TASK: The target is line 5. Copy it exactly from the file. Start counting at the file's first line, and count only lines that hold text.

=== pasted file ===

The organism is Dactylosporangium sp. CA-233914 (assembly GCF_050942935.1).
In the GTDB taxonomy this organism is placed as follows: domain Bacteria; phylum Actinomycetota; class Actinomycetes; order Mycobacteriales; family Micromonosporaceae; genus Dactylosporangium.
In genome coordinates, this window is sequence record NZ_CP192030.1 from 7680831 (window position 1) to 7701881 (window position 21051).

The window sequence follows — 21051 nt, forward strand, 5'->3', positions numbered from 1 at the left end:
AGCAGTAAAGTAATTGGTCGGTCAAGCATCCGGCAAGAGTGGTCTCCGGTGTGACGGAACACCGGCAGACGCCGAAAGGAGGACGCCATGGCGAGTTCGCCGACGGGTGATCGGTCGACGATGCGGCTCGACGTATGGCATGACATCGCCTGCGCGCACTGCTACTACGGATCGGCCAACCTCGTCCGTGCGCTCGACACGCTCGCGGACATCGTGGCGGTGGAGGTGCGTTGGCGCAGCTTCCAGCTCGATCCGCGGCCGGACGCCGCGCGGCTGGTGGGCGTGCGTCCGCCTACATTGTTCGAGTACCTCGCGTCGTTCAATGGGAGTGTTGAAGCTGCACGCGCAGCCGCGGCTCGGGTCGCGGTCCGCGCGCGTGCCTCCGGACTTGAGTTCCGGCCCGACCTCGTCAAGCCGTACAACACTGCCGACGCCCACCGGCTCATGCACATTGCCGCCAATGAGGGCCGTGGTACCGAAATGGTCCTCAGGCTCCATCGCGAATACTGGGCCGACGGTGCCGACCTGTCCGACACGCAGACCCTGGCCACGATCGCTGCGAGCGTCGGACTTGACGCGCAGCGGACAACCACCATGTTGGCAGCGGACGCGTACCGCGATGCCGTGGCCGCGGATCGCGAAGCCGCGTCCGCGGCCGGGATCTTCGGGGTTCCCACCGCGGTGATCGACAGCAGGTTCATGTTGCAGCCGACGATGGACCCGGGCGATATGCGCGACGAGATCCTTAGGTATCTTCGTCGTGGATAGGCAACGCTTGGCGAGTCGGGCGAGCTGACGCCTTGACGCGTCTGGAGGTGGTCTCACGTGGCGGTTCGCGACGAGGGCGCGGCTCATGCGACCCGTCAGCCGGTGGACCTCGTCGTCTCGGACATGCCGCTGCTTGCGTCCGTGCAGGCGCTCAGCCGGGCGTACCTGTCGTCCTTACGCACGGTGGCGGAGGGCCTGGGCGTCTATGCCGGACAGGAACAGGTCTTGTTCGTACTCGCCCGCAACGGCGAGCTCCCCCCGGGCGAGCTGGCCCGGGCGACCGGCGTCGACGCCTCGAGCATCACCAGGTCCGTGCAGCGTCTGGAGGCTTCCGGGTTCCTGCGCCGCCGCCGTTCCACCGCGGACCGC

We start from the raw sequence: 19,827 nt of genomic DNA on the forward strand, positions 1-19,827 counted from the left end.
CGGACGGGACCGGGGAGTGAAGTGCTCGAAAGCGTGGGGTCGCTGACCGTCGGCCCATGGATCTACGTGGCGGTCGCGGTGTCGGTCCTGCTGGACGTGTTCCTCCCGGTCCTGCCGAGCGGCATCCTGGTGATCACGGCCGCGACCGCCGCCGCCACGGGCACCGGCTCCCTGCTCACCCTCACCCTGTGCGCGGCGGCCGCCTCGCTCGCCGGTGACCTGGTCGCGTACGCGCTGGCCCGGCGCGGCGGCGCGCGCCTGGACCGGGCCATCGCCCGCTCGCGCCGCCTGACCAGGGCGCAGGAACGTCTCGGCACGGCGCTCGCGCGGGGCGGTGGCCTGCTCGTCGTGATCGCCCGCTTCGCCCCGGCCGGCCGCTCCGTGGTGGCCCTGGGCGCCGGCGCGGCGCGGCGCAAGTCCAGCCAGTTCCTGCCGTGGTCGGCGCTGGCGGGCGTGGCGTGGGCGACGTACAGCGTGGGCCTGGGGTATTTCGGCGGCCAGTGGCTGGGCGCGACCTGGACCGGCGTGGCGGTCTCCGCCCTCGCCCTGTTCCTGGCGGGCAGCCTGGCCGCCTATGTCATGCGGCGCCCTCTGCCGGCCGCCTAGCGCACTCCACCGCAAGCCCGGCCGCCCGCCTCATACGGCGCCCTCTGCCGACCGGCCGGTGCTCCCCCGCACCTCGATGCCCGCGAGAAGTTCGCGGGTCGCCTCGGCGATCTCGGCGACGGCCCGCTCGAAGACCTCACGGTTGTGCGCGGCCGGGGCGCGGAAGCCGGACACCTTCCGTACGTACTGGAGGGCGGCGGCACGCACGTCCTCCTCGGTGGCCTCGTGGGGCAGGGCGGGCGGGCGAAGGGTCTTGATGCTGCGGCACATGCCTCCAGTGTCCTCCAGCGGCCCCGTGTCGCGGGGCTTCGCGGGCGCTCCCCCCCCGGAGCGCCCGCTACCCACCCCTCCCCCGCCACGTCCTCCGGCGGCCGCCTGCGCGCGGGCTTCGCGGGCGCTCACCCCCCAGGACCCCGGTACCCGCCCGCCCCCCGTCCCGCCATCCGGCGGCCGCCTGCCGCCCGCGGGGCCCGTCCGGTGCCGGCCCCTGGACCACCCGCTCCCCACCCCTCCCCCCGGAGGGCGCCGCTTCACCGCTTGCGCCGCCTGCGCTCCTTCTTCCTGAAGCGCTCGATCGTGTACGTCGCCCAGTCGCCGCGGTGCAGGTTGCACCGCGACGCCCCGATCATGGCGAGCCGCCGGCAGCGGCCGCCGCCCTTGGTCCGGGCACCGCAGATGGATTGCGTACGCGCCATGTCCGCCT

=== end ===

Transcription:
AGCAGTAAAGTAATTGGTCGGTCAAGCATCCGGCAAGAGTGGTCTCCGGTGTGACGGAACACCGGCAGACGCCGAAAGGAGGACGCCATGGCGAGTTCGCCGACGGGTGATCGGTCGACGATGCGGCTCGACGTATGGCATGACATCGCCTGCGCGCACTGCTACTACGGATCGGCCAACCTCGTCCGTGCGCTCGACACGCTCGCGGACATCGTGGCGGTGGAGGTGCGTTGGCGCAGCTTCCAGCTCGATCCGCGGCCGGACGCCGCGCGGCTGGTGGGCGTGCGTCCGCCTACATTGTTCGAGTACCTCGCGTCGTTCAATGGGAGTGTTGAAGCTGCACGCGCAGCCGCGGCTCGGGTCGCGGTCCGCGCGCGTGCCTCCGGACTTGAGTTCCGGCCCGACCTCGTCAAGCCGTACAACACTGCCGACGCCCACCGGCTCATGCACATTGCCGCCAATGAGGGCCGTGGTACCGAAATGGTCCTCAGGCTCCATCGCGAATACTGGGCCGACGGTGCCGACCTGTCCGACACGCAGACCCTGGCCACGATCGCTGCGAGCGTCGGACTTGACGCGCAGCGGACAACCACCATGTTGGCAGCGGACGCGTACCGCGATGCCGTGGCCGCGGATCGCGAAGCCGCGTCCGCGGCCGGGATCTTCGGGGTTCCCACCGCGGTGATCGACAGCAGGTTCATGTTGCAGCCGACGATGGACCCGGGCGATATGCGCGACGAGATCCTTAGGTATCTTCGTCGTGGATAGGCAACGCTTGGCGAGTCGGGCGAGCTGACGCCTTGACGCGTCTGGAGGTGGTCTCACGTGGCGGTTCGCGACGAGGGCGCGGCTCATGCGACCCGTCAGCCGGTGGACCTCGTCGTCTCGGACATGCCGCTGCTTGCGTCCGTGCAGGCGCTCAGCCGGGCGTACCTGTCGTCCTTACGCACGGTGGCGGAGGGCCTGGGCGTCTATGCCGGACAGGAACAGGTCTTGTTCGTACTCGCCCGCAACGGCGAGCTCCCCCCGGGCGAGCTGGCCCGGGCGACCGGCGTCGACGCCTCGAGCATCACCAGGTCCGTGCAGCGTCTGGAGGCTTCCGGGTTCCTGCGCCGCCGCCGTTCCACCGCGGACCGC